Essays

A Very Serious Statement Concerning Pulpit and Pen

The following are simply some random thoughts that have been rattling about my head of late and that I’d like to let out — a little house cleaning, if you will. One of the first facts we should face is that Pulpit and Pen is an opportunist. That is, it is an ideological chameleon, without any real morality, without a soul. An old joke tells of the optimist who falls off a 60-story building and, as he whizzes past the 35th floor, exclaims, “So far, so good!” But it is not such blind optimism that causes Pulpit and Pen’s coadjutors to think that they can promote mediocrity over merit. Pulpit and Pen embraces conformism with open arms. And if that seems like a modest claim, I disagree. It’s the most radical claim of all.

I use such language purposefully — and somewhat sardonically — to illustrate how Pulpit and Pen keeps trying to legitimize the fear and hatred of the privileged for the oppressed. And if we don’t remain eternally vigilant, it will really succeed. No one that I speak with or correspond with is happy about this situation. Of course, I don’t speak or correspond with quasi-devious, jaded rotters, Pulpit and Pen’s deputies, or anyone else who fails to realize that Pulpit and Pen’s prevarications are not an abstract problem. They have very concrete, immediate, and unpleasant consequences. For instance, solecism is not merely an attack on our moral fiber. It is also a politically motivated attack on knowledge. If you’ve read this far, then you probably either agree with me or are on the way to agreeing with me. Call me a cynic, but it is singularly apt that I haven’t the foggiest idea why Pulpit and Pen wants to rally for a cause that is completely void of moral, ethical, or legal validity. The mere mention of that fact guarantees that this letter will never get published in any mass-circulation periodical that Pulpit and Pen has any control over. But that’s inconsequential, because only the impartial and unimpassioned mind will even consider that the picture I am presenting need not be confined to Pulpit and Pen’s manifestos. It applies to everything it says and does.

What a cunning coup on the part of Pulpit and Pen’s slaves, who set out to overthrow democratic political systems and got as far as they did without anyone raising an eyebrow. Pulpit and Pen does, occasionally, make a valid point. But when it says that it is not only acceptable, but indeed desirable, to commit confrontational, in-your-face acts of violence, intimidation, and incivility, that’s where the facts end and the ludicrousness begins. Pulpit and Pen loves getting up in front of people and telling them that it is the ultimate authority on what’s right and what’s wrong. It then boasts about how it’ll impose ideology, control thought, and punish virtually any behavior it disapproves of one day. It’s all part of the media spectacle that is Pulpit and Pen. Of course, it soaks it up and wallows in it like a pig in mud. Speaking of pigs and mud, Pulpit and Pen’s worshippers claim to have no choice but to remove society’s moral barriers and allow perversion to prosper. I wish there were some way to help these miserable, dim-witted dunderheads. They are outcasts, lost in a world they didn’t make and don’t understand. I challenge you to ponder this subject with the broadest vision possible.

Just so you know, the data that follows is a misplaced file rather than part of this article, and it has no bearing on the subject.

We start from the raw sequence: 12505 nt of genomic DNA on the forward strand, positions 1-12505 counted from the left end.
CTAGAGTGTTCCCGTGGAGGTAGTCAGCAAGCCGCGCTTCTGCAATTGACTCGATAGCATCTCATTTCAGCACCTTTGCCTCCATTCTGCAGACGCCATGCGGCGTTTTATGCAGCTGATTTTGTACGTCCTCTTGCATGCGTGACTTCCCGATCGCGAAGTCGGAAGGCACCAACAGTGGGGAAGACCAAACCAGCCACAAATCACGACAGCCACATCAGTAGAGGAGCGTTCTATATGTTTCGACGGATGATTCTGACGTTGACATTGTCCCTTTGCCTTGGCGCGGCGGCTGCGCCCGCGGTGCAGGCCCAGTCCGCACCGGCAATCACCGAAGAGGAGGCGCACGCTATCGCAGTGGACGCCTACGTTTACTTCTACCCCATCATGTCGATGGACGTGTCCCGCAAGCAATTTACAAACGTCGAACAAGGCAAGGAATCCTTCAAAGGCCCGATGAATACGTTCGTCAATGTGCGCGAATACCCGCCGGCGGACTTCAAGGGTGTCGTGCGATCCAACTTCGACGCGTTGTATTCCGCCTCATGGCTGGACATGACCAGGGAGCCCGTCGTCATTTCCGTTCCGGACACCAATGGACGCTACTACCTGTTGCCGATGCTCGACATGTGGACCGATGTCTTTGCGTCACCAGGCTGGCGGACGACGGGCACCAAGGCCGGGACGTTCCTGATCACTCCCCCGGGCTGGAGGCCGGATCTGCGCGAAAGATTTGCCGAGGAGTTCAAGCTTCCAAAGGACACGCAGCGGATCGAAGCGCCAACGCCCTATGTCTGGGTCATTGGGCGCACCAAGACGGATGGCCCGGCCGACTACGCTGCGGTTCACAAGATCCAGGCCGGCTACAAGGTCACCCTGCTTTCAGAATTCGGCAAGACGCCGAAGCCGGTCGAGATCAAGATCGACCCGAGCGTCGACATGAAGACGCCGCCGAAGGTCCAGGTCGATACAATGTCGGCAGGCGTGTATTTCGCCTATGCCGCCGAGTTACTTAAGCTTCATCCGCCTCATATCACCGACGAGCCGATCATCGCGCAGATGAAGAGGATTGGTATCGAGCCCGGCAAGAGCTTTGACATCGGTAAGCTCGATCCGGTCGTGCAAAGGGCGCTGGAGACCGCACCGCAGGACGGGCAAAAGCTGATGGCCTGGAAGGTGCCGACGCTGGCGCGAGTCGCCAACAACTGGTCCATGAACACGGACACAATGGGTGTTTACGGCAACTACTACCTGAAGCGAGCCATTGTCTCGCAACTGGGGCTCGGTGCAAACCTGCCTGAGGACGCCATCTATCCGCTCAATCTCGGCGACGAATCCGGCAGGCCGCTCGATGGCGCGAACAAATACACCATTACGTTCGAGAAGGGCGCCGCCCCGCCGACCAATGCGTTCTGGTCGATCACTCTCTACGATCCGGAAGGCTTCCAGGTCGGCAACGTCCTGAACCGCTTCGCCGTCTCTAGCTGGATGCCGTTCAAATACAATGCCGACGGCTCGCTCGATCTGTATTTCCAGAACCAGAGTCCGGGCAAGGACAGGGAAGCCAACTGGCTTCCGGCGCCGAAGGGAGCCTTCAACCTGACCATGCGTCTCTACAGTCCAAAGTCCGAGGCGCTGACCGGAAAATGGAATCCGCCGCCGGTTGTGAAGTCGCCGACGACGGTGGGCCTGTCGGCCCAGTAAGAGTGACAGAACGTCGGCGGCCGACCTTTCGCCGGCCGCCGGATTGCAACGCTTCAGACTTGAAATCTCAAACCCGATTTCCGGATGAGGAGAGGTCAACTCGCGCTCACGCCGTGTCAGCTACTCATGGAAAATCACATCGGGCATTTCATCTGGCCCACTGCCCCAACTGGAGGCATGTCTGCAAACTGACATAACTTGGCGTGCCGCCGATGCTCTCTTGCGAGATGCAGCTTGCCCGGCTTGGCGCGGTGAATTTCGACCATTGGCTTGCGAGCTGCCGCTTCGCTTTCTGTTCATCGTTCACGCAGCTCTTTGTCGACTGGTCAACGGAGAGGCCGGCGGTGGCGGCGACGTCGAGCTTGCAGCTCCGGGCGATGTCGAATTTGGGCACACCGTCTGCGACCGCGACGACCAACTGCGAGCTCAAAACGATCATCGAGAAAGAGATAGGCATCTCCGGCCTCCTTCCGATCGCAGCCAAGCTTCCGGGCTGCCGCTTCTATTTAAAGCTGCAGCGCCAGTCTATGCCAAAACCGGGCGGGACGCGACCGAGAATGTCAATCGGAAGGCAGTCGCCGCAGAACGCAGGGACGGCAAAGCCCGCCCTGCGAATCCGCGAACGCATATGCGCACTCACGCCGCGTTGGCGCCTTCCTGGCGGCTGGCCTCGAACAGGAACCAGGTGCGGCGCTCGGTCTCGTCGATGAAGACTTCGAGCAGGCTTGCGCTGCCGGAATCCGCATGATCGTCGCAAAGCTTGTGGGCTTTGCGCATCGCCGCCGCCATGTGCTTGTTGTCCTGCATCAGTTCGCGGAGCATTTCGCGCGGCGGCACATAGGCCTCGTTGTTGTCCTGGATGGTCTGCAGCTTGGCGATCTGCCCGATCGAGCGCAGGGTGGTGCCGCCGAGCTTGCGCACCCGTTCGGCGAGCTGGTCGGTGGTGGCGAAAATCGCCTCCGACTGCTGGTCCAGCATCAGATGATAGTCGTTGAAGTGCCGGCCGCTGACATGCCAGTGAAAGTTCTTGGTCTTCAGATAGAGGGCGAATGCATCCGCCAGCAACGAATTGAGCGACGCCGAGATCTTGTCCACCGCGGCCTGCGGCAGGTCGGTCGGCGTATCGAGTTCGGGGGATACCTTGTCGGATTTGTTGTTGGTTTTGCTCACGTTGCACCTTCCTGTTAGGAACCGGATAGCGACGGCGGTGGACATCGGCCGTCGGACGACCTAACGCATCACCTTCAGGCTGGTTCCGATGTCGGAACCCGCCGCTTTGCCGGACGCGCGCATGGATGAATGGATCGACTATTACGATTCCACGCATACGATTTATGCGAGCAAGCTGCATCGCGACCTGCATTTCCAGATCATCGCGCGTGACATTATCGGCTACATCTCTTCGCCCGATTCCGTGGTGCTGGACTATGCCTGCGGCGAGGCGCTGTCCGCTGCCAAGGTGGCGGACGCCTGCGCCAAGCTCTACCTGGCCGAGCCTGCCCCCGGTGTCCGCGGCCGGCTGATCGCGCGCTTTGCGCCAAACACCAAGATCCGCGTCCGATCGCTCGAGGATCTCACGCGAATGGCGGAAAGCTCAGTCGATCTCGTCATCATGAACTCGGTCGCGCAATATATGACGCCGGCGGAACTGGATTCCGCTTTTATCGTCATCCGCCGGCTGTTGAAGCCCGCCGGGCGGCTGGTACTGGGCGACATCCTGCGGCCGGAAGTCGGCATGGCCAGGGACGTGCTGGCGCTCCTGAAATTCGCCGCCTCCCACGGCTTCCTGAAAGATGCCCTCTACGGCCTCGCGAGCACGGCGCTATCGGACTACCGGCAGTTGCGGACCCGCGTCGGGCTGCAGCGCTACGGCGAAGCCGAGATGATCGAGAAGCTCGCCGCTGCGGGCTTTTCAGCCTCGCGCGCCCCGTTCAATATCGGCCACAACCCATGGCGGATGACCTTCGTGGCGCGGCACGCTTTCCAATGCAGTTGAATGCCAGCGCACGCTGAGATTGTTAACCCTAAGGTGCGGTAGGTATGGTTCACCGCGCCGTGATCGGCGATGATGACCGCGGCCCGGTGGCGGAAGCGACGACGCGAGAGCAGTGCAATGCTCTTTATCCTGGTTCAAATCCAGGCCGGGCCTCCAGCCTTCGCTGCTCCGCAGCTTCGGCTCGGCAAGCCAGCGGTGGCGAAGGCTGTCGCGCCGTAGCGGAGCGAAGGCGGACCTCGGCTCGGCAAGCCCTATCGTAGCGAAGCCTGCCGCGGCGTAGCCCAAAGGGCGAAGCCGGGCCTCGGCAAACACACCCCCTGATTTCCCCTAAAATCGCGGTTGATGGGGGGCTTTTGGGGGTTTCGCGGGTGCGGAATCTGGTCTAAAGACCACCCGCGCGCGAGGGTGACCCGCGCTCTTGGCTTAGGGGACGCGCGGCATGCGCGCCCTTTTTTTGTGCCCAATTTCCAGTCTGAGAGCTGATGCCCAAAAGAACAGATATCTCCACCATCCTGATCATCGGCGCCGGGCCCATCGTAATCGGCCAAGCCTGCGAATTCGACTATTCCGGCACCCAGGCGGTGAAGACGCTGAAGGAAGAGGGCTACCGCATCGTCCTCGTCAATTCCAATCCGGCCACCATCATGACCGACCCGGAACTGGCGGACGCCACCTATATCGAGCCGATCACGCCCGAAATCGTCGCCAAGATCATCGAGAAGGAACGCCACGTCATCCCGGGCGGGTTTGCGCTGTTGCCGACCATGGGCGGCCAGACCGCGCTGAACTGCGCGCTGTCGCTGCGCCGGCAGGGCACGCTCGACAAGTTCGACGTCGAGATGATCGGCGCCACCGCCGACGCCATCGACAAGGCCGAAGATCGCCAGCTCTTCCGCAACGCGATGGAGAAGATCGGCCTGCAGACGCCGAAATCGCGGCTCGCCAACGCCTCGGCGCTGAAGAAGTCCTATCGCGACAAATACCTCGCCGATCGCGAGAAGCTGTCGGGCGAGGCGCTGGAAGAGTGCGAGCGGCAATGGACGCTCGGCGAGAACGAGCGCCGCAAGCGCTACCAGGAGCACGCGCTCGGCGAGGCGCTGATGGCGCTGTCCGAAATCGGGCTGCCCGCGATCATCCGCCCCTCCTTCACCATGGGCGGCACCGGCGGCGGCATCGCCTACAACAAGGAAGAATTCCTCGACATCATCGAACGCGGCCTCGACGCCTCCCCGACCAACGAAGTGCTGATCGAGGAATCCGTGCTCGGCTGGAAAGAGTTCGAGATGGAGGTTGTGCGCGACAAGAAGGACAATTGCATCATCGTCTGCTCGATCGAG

Essays

“Grid girls” ban reveals motives, blurs cultural lines

Formula One announced yesterday that they have now banned the practice of using “grid girls” during Grand Prix weekends. The move follows similar recent actions from the World Endurance Championship and Formula E.

For the very uninitiated, Formula 1 is widely considered the peak level of single-seater, open cockpit, open wheel auto racing. It races in twenty-one countries annually, garners an annual television viewership of 350 million people, and is worth $8 billion USD (just the corporate ownership, not including the teams). F1 might seem to be small fry in the United States. Worldwide, especially in Europe, it commands much attention. Continue reading

Essays

Does Romans allow for the “Carnal Christian”?

TL/DR: The theology concerning the existence of a “carnal Christian” holds that a person can realistically come to true saving faith in Christ and continue to live free of repentance and sanctification for the full remainder of his or her life.  This paper examines Romans 7:14 and 8:1–14 to demonstrate that Romans knows no such concept.  In Romans 7:14, Paul identifies even himself as one who struggles with the flesh.  In Romans 8:1–14, there are only two kinds of people in view: the natural and the spiritual.  It makes no mention of a middle category. Continue reading

Essays

Patrick of Ireland — Theologian, Missionary, Social Activist

Let me also provocatively say this before you start reading the rest: Patrick was not Roman Catholic. Not even close. There.

This post is adapted from a paper I wrote for a world missions class.

A short survey of Patrick’s writings reveals a character that frankly is in very close imitation to Paul.  Although Patrick’s beginnings were very different from Paul’s — having been “a most simple countryman” who was kidnapped by pirates at age 16.[1]— his writings reveal a humbled sinner, a deep theologian, a heart for the lost people of Ireland, a sound understanding of scripture’s admonitions against evil, a prayer warrior, a heavy fear of God, and a passion for the Gospel.  Though now seemingly lost in the cultural smoke of drunken revelry, the historic Patrick was a true theologian, evangelist, and missionary.

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